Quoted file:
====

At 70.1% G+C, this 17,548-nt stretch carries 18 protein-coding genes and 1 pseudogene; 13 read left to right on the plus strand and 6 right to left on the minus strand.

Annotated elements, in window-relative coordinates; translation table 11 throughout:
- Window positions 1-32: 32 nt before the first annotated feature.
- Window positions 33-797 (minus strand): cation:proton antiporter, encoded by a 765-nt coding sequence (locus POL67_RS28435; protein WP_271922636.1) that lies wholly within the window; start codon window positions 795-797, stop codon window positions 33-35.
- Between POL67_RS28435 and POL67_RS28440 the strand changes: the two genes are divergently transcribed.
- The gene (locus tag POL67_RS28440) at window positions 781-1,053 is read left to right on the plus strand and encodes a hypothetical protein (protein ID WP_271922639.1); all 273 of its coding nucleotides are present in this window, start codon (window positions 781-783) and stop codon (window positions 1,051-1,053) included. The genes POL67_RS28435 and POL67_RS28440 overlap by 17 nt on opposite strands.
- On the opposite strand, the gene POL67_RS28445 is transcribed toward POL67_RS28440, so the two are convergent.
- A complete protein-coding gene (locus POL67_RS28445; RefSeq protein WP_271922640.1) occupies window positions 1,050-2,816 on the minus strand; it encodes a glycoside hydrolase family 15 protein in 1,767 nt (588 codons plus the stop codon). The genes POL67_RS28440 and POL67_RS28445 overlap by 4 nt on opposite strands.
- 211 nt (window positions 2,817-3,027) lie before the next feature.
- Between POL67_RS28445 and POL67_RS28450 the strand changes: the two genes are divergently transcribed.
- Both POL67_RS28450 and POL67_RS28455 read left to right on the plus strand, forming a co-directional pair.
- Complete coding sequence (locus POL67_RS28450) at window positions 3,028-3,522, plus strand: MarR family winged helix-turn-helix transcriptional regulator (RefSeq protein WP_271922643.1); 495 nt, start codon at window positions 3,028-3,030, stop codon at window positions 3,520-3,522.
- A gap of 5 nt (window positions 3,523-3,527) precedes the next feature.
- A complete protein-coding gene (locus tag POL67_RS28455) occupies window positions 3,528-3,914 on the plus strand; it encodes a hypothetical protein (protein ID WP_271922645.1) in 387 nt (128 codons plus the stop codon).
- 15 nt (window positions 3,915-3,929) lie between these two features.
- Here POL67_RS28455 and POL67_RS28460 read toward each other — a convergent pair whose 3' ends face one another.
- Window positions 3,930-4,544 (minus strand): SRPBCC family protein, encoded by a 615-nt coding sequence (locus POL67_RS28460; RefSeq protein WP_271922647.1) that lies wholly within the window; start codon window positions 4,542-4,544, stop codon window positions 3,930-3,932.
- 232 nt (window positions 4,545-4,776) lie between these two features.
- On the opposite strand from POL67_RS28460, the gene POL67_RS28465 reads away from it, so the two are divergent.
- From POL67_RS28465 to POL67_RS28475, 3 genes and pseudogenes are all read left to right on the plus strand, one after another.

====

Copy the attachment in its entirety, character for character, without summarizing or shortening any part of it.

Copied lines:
At 70.1% G+C, this 17,548-nt stretch carries 18 protein-coding genes and 1 pseudogene; 13 read left to right on the plus strand and 6 right to left on the minus strand.

Annotated elements, in window-relative coordinates; translation table 11 throughout:
- Window positions 1-32: 32 nt before the first annotated feature.
- Window positions 33-797 (minus strand): cation:proton antiporter, encoded by a 765-nt coding sequence (locus POL67_RS28435; protein WP_271922636.1) that lies wholly within the window; start codon window positions 795-797, stop codon window positions 33-35.
- Between POL67_RS28435 and POL67_RS28440 the strand changes: the two genes are divergently transcribed.
- The gene (locus tag POL67_RS28440) at window positions 781-1,053 is read left to right on the plus strand and encodes a hypothetical protein (protein ID WP_271922639.1); all 273 of its coding nucleotides are present in this window, start codon (window positions 781-783) and stop codon (window positions 1,051-1,053) included. The genes POL67_RS28435 and POL67_RS28440 overlap by 17 nt on opposite strands.
- On the opposite strand, the gene POL67_RS28445 is transcribed toward POL67_RS28440, so the two are convergent.
- A complete protein-coding gene (locus POL67_RS28445; RefSeq protein WP_271922640.1) occupies window positions 1,050-2,816 on the minus strand; it encodes a glycoside hydrolase family 15 protein in 1,767 nt (588 codons plus the stop codon). The genes POL67_RS28440 and POL67_RS28445 overlap by 4 nt on opposite strands.
- 211 nt (window positions 2,817-3,027) lie before the next feature.
- Between POL67_RS28445 and POL67_RS28450 the strand changes: the two genes are divergently transcribed.
- Both POL67_RS28450 and POL67_RS28455 read left to right on the plus strand, forming a co-directional pair.
- Complete coding sequence (locus POL67_RS28450) at window positions 3,028-3,522, plus strand: MarR family winged helix-turn-helix transcriptional regulator (RefSeq protein WP_271922643.1); 495 nt, start codon at window positions 3,028-3,030, stop codon at window positions 3,520-3,522.
- A gap of 5 nt (window positions 3,523-3,527) precedes the next feature.
- A complete protein-coding gene (locus tag POL67_RS28455) occupies window positions 3,528-3,914 on the plus strand; it encodes a hypothetical protein (protein ID WP_271922645.1) in 387 nt (128 codons plus the stop codon).
- 15 nt (window positions 3,915-3,929) lie between these two features.
- Here POL67_RS28455 and POL67_RS28460 read toward each other — a convergent pair whose 3' ends face one another.
- Window positions 3,930-4,544 (minus strand): SRPBCC family protein, encoded by a 615-nt coding sequence (locus POL67_RS28460; RefSeq protein WP_271922647.1) that lies wholly within the window; start codon window positions 4,542-4,544, stop codon window positions 3,930-3,932.
- 232 nt (window positions 4,545-4,776) lie between these two features.
- On the opposite strand from POL67_RS28460, the gene POL67_RS28465 reads away from it, so the two are divergent.
- From POL67_RS28465 to POL67_RS28475, 3 genes and pseudogenes are all read left to right on the plus strand, one after another.